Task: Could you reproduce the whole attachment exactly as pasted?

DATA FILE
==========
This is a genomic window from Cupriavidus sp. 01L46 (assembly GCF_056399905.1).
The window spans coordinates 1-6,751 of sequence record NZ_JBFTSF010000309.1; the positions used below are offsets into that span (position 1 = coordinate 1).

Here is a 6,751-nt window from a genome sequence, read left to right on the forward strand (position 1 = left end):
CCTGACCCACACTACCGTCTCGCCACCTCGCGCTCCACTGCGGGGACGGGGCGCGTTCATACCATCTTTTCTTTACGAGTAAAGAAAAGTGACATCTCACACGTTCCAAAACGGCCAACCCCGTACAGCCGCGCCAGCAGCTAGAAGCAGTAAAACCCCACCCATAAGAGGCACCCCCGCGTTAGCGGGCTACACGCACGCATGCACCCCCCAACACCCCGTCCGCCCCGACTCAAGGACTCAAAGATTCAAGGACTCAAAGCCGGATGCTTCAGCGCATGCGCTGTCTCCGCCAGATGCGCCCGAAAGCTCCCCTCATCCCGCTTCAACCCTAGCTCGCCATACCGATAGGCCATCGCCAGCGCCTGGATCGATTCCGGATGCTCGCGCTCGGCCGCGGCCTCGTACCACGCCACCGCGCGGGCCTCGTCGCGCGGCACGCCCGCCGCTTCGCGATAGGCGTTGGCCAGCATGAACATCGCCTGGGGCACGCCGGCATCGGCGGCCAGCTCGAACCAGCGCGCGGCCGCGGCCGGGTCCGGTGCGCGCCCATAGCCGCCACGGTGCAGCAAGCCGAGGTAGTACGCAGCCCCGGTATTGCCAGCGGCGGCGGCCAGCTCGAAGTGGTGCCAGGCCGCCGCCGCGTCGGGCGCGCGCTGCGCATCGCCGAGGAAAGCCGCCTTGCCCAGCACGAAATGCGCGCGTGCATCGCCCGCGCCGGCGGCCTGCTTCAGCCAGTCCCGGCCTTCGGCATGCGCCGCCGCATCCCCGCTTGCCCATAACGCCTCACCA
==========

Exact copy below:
This is a genomic window from Cupriavidus sp. 01L46 (assembly GCF_056399905.1).
The window spans coordinates 1-6,751 of sequence record NZ_JBFTSF010000309.1; the positions used below are offsets into that span (position 1 = coordinate 1).

Here is a 6,751-nt window from a genome sequence, read left to right on the forward strand (position 1 = left end):
CCTGACCCACACTACCGTCTCGCCACCTCGCGCTCCACTGCGGGGACGGGGCGCGTTCATACCATCTTTTCTTTACGAGTAAAGAAAAGTGACATCTCACACGTTCCAAAACGGCCAACCCCGTACAGCCGCGCCAGCAGCTAGAAGCAGTAAAACCCCACCCATAAGAGGCACCCCCGCGTTAGCGGGCTACACGCACGCATGCACCCCCCAACACCCCGTCCGCCCCGACTCAAGGACTCAAAGATTCAAGGACTCAAAGCCGGATGCTTCAGCGCATGCGCTGTCTCCGCCAGATGCGCCCGAAAGCTCCCCTCATCCCGCTTCAACCCTAGCTCGCCATACCGATAGGCCATCGCCAGCGCCTGGATCGATTCCGGATGCTCGCGCTCGGCCGCGGCCTCGTACCACGCCACCGCGCGGGCCTCGTCGCGCGGCACGCCCGCCGCTTCGCGATAGGCGTTGGCCAGCATGAACATCGCCTGGGGCACGCCGGCATCGGCGGCCAGCTCGAACCAGCGCGCGGCCGCGGCCGGGTCCGGTGCGCGCCCATAGCCGCCACGGTGCAGCAAGCCGAGGTAGTACGCAGCCCCGGTATTGCCAGCGGCGGCGGCCAGCTCGAAGTGGTGCCAGGCCGCCGCCGCGTCGGGCGCGCGCTGCGCATCGCCGAGGAAAGCCGCCTTGCCCAGCACGAAATGCGCGCGTGCATCGCCCGCGCCGGCGGCCTGCTTCAGCCAGTCCCGGCCTTCGGCATGCGCCGCCGCATCCCCGCTTGCCCATAACGCCTCACCA